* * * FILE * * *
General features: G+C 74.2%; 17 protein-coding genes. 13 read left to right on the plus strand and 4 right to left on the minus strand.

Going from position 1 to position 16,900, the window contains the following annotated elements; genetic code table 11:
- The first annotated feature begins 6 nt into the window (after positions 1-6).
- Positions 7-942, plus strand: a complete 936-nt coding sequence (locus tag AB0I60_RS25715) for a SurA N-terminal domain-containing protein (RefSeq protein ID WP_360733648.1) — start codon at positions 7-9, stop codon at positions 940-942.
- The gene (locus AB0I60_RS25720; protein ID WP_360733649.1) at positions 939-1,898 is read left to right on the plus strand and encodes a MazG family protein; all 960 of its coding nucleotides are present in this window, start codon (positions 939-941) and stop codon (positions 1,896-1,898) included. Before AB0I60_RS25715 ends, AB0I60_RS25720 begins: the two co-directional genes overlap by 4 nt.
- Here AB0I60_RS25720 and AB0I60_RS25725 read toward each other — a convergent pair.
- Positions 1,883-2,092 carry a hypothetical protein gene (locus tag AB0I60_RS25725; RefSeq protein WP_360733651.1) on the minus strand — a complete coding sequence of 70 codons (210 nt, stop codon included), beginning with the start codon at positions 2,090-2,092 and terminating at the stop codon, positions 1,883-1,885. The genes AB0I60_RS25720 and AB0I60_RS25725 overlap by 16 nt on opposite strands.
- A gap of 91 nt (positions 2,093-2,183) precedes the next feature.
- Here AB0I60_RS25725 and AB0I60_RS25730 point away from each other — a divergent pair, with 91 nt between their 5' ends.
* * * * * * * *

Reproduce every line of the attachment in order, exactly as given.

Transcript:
General features: G+C 74.2%; 17 protein-coding genes. 13 read left to right on the plus strand and 4 right to left on the minus strand.

Going from position 1 to position 16,900, the window contains the following annotated elements; genetic code table 11:
- The first annotated feature begins 6 nt into the window (after positions 1-6).
- Positions 7-942, plus strand: a complete 936-nt coding sequence (locus tag AB0I60_RS25715) for a SurA N-terminal domain-containing protein (RefSeq protein ID WP_360733648.1) — start codon at positions 7-9, stop codon at positions 940-942.
- The gene (locus AB0I60_RS25720; protein ID WP_360733649.1) at positions 939-1,898 is read left to right on the plus strand and encodes a MazG family protein; all 960 of its coding nucleotides are present in this window, start codon (positions 939-941) and stop codon (positions 1,896-1,898) included. Before AB0I60_RS25715 ends, AB0I60_RS25720 begins: the two co-directional genes overlap by 4 nt.
- Here AB0I60_RS25720 and AB0I60_RS25725 read toward each other — a convergent pair.
- Positions 1,883-2,092 carry a hypothetical protein gene (locus tag AB0I60_RS25725; RefSeq protein WP_360733651.1) on the minus strand — a complete coding sequence of 70 codons (210 nt, stop codon included), beginning with the start codon at positions 2,090-2,092 and terminating at the stop codon, positions 1,883-1,885. The genes AB0I60_RS25720 and AB0I60_RS25725 overlap by 16 nt on opposite strands.
- A gap of 91 nt (positions 2,093-2,183) precedes the next feature.
- Here AB0I60_RS25725 and AB0I60_RS25730 point away from each other — a divergent pair, with 91 nt between their 5' ends.